The Mansion of Sheds
I blame my father. He said he wanted to build a "storage shed" for
my brother-in-law, as a Christmas present, and asked me if I wanted to help build
it. "Sounds like a fun project, count me in," says I. Famous last words...
Dad sketched a few different possibilities for the shed and Kim and Gary
settled on one they liked. Then my dad drew up the building plans and
materials list and proceeded to get a building permit. A building permit?
What kind of shed are we talking here? Well, it turns out we're talking
about a two room shed, with an attic roughly 300 sq. feet in size. It
turns out that perhaps "shed" wasn't the best description. "Small house"
is more like it. Has he ever built anything like this? No. Have I? Heck no.
This should be a learning experience!
And it was too! Every day we demonstrated the concept of a
"learning curve". Nearly everything we tried was something we were doing
for the first time, and we were awful at it. But we got better and
better the more of it we did.
||Before we could begin building the new building, we had to disassemble
and remove an old metal shed that was being replaced. In this picture,
we've got the old building removed, and are trying to lay out strings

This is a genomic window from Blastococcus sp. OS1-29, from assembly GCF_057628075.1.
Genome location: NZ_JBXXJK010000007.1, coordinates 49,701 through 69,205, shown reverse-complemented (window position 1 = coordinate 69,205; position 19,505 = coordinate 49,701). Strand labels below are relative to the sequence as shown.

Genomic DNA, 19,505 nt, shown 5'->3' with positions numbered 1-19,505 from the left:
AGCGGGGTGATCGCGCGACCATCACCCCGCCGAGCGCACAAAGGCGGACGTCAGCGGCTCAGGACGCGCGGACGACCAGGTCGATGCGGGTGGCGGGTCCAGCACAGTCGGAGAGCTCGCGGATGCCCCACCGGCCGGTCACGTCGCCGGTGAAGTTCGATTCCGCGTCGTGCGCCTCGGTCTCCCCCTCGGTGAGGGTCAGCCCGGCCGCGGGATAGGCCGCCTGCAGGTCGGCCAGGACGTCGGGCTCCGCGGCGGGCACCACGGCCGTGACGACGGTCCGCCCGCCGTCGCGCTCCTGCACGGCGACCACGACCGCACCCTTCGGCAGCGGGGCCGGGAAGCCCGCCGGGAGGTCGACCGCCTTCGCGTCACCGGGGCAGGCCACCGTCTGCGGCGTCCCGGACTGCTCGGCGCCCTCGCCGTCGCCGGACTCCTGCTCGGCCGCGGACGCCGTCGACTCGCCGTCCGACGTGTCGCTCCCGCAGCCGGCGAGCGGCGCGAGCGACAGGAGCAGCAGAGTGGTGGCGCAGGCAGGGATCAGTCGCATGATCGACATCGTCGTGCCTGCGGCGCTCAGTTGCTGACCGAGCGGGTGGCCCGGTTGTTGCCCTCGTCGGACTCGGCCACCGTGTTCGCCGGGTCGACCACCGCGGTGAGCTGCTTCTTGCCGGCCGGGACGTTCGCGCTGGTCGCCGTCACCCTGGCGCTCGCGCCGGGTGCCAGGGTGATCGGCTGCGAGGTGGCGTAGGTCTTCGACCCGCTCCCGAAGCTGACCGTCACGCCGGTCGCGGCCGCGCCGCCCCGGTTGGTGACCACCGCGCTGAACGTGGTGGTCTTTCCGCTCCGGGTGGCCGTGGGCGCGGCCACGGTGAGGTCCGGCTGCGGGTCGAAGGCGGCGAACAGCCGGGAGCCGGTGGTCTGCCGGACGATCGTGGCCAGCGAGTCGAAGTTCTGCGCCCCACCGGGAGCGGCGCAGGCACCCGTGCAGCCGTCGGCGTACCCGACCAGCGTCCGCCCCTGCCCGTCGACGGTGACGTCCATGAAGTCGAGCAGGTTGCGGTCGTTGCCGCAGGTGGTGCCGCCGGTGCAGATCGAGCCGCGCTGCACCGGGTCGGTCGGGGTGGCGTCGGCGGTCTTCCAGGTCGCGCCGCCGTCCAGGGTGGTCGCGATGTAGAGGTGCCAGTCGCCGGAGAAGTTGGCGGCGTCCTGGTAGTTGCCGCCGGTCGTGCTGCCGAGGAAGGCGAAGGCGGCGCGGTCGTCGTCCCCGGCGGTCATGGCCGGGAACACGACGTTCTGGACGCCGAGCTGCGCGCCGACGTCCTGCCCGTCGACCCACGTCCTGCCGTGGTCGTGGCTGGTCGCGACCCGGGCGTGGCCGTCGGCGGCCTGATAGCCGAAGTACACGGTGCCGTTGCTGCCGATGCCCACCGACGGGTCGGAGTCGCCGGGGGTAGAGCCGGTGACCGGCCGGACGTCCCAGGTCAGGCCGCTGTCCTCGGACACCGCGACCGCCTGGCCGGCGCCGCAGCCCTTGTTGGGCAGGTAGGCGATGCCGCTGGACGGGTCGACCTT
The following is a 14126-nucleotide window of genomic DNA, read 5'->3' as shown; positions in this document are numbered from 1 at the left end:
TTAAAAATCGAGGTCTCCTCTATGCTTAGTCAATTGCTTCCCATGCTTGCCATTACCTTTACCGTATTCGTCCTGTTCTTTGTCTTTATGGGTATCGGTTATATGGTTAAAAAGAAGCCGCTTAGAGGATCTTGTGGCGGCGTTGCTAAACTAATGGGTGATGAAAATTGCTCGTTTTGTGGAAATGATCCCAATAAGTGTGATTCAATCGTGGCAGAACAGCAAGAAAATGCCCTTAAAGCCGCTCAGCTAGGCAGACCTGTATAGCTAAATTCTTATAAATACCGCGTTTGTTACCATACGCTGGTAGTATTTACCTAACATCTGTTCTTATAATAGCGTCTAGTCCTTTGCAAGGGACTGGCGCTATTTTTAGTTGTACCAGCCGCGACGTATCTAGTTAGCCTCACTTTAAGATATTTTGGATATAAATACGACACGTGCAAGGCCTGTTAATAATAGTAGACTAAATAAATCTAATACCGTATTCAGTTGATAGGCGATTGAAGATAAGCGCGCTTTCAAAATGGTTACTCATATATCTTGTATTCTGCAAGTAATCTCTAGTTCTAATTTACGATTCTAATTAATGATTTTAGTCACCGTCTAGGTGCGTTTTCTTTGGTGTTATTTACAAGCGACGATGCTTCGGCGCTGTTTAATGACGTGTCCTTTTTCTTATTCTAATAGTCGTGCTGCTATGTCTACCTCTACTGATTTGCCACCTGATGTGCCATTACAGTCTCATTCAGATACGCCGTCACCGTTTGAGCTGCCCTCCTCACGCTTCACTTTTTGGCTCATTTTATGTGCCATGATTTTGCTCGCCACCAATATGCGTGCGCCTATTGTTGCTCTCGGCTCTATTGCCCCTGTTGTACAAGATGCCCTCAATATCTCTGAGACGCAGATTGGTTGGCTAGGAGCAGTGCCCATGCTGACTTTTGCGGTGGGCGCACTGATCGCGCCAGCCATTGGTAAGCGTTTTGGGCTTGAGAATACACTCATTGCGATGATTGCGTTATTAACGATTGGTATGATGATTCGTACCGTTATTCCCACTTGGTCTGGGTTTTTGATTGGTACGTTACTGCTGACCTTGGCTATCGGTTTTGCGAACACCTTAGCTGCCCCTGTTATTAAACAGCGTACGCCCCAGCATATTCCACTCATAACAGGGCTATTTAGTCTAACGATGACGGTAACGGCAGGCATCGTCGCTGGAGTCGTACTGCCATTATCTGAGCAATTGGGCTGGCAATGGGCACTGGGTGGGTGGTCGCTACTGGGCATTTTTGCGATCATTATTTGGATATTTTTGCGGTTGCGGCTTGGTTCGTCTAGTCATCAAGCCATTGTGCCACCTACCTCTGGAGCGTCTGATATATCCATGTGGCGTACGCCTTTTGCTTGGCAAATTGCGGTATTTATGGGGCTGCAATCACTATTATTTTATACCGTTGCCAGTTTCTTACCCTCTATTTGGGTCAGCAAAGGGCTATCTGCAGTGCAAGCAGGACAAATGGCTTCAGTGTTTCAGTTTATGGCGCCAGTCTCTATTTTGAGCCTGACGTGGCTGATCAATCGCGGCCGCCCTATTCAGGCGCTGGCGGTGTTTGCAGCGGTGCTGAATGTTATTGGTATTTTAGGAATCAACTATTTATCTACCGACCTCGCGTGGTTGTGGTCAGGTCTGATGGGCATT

showing exactly where the foundation needs to go. Getting it all square
and level took considerably more effort than we expected.
|Then the real work began. Digging the trenches all around the edges
of the foundation. The building code required the trenches at least a
foot deep and a foot wide. It didn't require that our soil be full of
large rocks, but it was anyway. After the digging was complete, we
built the forms for the concrete. Again, getting them all square was
||Holy Smackers! Are you sure we're gonna need ALL this
aggregate? It turns out, we did. Every bit of it got shoveled into our
little mixer and turned into cement.
|Yours truly, hauling one of what seemed like millions of wheelbarrow
loads of cement up to the foundation and pouring it in. I couldn't bear
to count how many loads it was, but I later estimated the weight of the
cement to be over 20,000 lbs.
This retired life is way too much work.
||The foundation is done and we're starting to put up the framing. Why
do we have a panel already installed in the corner? Well, it helped keep
the whole thing square. Do professional carpenters build this way? No, but
no one would ever confuse us with professional carpenters.
|Yippee! The walls are all framed and we can begin putting on the
siding panels. Wait, before we install the siding, shouldn't we frame
up the roof? No, silly, that's how professionals do it.
||Progress! The roof is nearly done and Sandra foolishly volunteered
to put the shingles on it. However, she cleverly did not volunteer to
lug the heavy packages of shingles up the ladder and onto the roof.
|After adding trim boards, paint, a cupola, and a bunch of
shelves inside, we called it done! It took us 26 working days to build
it, and we were all glad to see it finished. But it came out looking
pretty good (well, at least in our not so humble opinions) and we
learned a lot. And you know what? Despite the hard work, it turned out
to be kinda fun after all.
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